March 27, 2009 / 5:15 PM / 11 years ago

New reserve currency idea needs work-German minister

NEW YORK, March 27 (Reuters) - Proposals for creating a new global reserve currency to replace the U.S. dollar are gathering momentum but need further examination, Germany’s development minister said on Friday.

Heidemarie Wieczorek-Zeul, Germany’s minister for economic cooperation and development, is a member of a panel of experts established by U.N. General Assembly President Miguel d’Escoto Brockmann to analyze the global financial crisis and recommend reforms.

One of the recommendations in an 18-page report the panel issued this week is to create a new reserve currency system based on the International Monetary Fund’s Special Drawing Rights, or SDRs, to replace the U.S. dollar as the top reserve unit, an idea China supports.

Wieczorek-Zeul said the idea, which the panel’s chairman, Nobel Prize-winning economist Joseph Stiglitz, staunchly supports, needed further development.

“This is one of the long-term issues,” she told reporters. “But it’s clear that even though it’s a long-term issue, it has acquired a certain momentum now that countries have spoken positively of it, such as China.”

“I’m absolutely certain that we will need further work on this from Stiglitz,” Wieczorek-Zeul said. “We’ll need to discuss not only the timeframe, but also in what steps it could be could be achievable.”

Stiglitz told reporters on Thursday that a global reserve system based on SDRs could be phased in over the next 12 months, though he said it was unlikely to happen that fast. He also said the specifics of a new system still needed to be worked out. For details, see [ID:nN26504037].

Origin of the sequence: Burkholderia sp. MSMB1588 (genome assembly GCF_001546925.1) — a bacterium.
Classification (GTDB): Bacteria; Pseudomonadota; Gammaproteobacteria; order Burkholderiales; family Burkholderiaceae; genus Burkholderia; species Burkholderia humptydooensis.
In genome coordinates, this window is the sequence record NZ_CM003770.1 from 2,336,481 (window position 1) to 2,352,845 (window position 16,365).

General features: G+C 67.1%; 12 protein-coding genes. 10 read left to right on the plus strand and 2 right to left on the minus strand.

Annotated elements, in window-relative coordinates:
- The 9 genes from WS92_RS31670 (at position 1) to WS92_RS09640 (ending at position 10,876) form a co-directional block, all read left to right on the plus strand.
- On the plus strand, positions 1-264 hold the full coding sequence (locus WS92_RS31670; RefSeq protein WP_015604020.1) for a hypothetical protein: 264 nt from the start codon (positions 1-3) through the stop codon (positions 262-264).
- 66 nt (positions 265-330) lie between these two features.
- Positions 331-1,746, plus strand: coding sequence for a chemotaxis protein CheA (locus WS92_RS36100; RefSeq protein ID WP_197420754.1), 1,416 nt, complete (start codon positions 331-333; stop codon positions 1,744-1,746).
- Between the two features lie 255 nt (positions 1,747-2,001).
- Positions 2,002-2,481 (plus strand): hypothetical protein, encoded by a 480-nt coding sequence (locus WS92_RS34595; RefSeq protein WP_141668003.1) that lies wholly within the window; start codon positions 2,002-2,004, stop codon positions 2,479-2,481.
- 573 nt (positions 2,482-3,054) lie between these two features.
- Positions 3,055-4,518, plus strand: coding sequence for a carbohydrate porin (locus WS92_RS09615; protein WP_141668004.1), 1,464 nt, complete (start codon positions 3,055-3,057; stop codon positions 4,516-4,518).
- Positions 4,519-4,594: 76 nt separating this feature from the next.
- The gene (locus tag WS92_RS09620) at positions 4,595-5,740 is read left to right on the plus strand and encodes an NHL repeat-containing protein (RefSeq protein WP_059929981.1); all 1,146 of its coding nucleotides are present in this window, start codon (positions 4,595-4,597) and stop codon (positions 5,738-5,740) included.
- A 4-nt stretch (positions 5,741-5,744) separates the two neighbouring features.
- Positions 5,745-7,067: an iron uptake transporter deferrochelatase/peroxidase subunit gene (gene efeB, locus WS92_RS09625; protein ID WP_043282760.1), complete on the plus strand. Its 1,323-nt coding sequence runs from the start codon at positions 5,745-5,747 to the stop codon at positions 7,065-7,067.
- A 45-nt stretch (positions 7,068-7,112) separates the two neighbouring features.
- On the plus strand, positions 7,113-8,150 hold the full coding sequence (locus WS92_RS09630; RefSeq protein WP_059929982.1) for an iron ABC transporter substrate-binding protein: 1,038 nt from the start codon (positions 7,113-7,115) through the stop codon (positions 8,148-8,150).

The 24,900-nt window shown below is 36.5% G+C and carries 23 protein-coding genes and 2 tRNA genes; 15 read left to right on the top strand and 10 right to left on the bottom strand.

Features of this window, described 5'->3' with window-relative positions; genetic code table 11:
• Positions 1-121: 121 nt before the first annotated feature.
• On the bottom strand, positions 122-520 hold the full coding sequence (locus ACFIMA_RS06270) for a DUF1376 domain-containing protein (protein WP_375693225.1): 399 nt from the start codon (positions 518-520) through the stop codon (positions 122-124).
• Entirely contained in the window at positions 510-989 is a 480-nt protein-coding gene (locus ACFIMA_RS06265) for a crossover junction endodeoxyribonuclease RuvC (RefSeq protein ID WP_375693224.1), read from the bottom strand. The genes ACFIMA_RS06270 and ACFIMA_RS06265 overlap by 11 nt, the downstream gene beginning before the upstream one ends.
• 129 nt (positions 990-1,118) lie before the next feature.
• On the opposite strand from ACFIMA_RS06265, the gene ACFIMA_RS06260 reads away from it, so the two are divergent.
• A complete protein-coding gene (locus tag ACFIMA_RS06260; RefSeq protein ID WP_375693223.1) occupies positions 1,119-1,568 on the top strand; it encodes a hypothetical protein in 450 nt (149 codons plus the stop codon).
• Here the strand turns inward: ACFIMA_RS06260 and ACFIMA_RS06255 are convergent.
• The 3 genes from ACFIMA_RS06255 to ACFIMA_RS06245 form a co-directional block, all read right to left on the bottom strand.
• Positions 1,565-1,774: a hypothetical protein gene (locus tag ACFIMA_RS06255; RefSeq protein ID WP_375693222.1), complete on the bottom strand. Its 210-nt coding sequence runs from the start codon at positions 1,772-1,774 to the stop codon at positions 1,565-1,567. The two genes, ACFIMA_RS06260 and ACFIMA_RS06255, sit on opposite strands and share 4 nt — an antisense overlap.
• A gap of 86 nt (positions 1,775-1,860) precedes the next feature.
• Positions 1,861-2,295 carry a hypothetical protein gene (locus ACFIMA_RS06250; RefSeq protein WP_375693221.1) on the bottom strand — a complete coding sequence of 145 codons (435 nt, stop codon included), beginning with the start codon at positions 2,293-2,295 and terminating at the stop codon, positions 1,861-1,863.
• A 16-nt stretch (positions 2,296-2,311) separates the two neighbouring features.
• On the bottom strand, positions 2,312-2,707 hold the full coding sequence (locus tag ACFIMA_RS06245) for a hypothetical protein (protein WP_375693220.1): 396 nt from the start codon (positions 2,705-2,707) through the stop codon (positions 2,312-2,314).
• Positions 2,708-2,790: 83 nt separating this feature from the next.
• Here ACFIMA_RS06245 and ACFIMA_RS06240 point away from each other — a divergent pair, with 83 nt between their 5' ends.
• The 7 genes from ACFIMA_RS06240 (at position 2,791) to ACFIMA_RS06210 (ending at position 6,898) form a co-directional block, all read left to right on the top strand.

Asked about Stiglitz’s remarks, a top U.N. official on Friday also spoke in favor of scrapping the single-currency reserve system.

“We really need a system where a national issuer of currency does not have the added responsibility of providing global currency,” Jomo Kwame Sundaram, U.N. assistant secretary-general for economic development, told reporters.

Russia earlier this month proposed creating a new reserve currency, to be issued by international financial institutions. This week, China outlined how SDRs could take over the dollar’s role as the global reserve unit. [ID:nPEK257817].

On Wednesday, U.S. Treasury Secretary Timothy Geithner said the dollar would remain the top reserve currency but expressed openness to the expanded use of SDRs. [ID:nN26446657]

The reserve currency topic is expected to come up at next Thursday’s London summit meeting of the Group of 20 major developed and developing nations on the financial crisis.

The report by the U.N. panel said an SDR-based system “could contribute to global stability, economic strength, and global equity.” It also said that such a system would be “feasible, non-inflationary, and could be easily implemented.” (Editing by Neil Stempleman)

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